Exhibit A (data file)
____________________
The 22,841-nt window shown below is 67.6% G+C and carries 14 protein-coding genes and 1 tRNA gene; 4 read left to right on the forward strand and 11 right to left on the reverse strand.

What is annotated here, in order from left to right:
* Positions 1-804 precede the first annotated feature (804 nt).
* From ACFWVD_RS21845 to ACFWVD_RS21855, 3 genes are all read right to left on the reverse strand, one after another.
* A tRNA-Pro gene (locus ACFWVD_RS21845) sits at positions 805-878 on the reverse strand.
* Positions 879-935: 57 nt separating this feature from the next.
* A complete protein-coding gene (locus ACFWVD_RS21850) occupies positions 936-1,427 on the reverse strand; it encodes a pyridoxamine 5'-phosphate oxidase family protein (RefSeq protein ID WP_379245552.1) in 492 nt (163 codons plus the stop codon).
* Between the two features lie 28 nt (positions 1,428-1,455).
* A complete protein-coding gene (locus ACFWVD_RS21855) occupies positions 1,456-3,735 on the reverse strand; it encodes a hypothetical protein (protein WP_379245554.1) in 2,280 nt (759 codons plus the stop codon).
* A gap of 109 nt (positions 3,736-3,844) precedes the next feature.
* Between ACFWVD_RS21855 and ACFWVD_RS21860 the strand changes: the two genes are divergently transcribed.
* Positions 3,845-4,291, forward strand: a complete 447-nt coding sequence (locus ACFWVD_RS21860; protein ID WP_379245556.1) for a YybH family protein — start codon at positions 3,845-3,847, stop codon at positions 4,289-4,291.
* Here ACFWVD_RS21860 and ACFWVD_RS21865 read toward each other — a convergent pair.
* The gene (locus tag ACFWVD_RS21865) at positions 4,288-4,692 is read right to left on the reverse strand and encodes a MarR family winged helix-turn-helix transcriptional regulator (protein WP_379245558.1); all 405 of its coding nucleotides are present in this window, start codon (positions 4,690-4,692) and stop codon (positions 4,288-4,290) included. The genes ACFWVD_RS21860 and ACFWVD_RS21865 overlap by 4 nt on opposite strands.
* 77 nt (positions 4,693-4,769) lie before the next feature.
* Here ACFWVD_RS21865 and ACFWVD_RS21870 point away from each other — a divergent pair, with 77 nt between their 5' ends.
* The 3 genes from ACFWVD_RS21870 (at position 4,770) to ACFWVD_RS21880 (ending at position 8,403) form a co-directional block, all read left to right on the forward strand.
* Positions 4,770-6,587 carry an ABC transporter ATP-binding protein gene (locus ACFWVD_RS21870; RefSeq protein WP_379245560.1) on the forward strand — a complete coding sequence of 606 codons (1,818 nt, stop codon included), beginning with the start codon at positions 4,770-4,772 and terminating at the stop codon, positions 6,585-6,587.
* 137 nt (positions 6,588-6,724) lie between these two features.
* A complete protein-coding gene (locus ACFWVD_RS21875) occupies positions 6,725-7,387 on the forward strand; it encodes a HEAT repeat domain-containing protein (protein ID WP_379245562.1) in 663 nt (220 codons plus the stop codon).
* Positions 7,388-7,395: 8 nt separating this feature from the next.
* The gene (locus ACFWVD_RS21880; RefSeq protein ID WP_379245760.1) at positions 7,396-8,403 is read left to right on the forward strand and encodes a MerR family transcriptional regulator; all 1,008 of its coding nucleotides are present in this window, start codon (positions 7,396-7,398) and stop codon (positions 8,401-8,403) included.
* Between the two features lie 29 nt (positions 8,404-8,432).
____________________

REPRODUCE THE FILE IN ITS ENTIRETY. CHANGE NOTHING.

The 22,841-nt window shown below is 67.6% G+C and carries 14 protein-coding genes and 1 tRNA gene; 4 read left to right on the forward strand and 11 right to left on the reverse strand.

What is annotated here, in order from left to right:
* Positions 1-804 precede the first annotated feature (804 nt).
* From ACFWVD_RS21845 to ACFWVD_RS21855, 3 genes are all read right to left on the reverse strand, one after another.
* A tRNA-Pro gene (locus ACFWVD_RS21845) sits at positions 805-878 on the reverse strand.
* Positions 879-935: 57 nt separating this feature from the next.
* A complete protein-coding gene (locus ACFWVD_RS21850) occupies positions 936-1,427 on the reverse strand; it encodes a pyridoxamine 5'-phosphate oxidase family protein (RefSeq protein ID WP_379245552.1) in 492 nt (163 codons plus the stop codon).
* Between the two features lie 28 nt (positions 1,428-1,455).
* A complete protein-coding gene (locus ACFWVD_RS21855) occupies positions 1,456-3,735 on the reverse strand; it encodes a hypothetical protein (protein WP_379245554.1) in 2,280 nt (759 codons plus the stop codon).
* A gap of 109 nt (positions 3,736-3,844) precedes the next feature.
* Between ACFWVD_RS21855 and ACFWVD_RS21860 the strand changes: the two genes are divergently transcribed.
* Positions 3,845-4,291, forward strand: a complete 447-nt coding sequence (locus ACFWVD_RS21860; protein ID WP_379245556.1) for a YybH family protein — start codon at positions 3,845-3,847, stop codon at positions 4,289-4,291.
* Here ACFWVD_RS21860 and ACFWVD_RS21865 read toward each other — a convergent pair.
* The gene (locus tag ACFWVD_RS21865) at positions 4,288-4,692 is read right to left on the reverse strand and encodes a MarR family winged helix-turn-helix transcriptional regulator (protein WP_379245558.1); all 405 of its coding nucleotides are present in this window, start codon (positions 4,690-4,692) and stop codon (positions 4,288-4,290) included. The genes ACFWVD_RS21860 and ACFWVD_RS21865 overlap by 4 nt on opposite strands.
* 77 nt (positions 4,693-4,769) lie before the next feature.
* Here ACFWVD_RS21865 and ACFWVD_RS21870 point away from each other — a divergent pair, with 77 nt between their 5' ends.
* The 3 genes from ACFWVD_RS21870 (at position 4,770) to ACFWVD_RS21880 (ending at position 8,403) form a co-directional block, all read left to right on the forward strand.
* Positions 4,770-6,587 carry an ABC transporter ATP-binding protein gene (locus ACFWVD_RS21870; RefSeq protein WP_379245560.1) on the forward strand — a complete coding sequence of 606 codons (1,818 nt, stop codon included), beginning with the start codon at positions 4,770-4,772 and terminating at the stop codon, positions 6,585-6,587.
* 137 nt (positions 6,588-6,724) lie between these two features.
* A complete protein-coding gene (locus ACFWVD_RS21875) occupies positions 6,725-7,387 on the forward strand; it encodes a HEAT repeat domain-containing protein (protein ID WP_379245562.1) in 663 nt (220 codons plus the stop codon).
* Positions 7,388-7,395: 8 nt separating this feature from the next.
* The gene (locus ACFWVD_RS21880; RefSeq protein ID WP_379245760.1) at positions 7,396-8,403 is read left to right on the forward strand and encodes a MerR family transcriptional regulator; all 1,008 of its coding nucleotides are present in this window, start codon (positions 7,396-7,398) and stop codon (positions 8,401-8,403) included.
* Between the two features lie 29 nt (positions 8,404-8,432).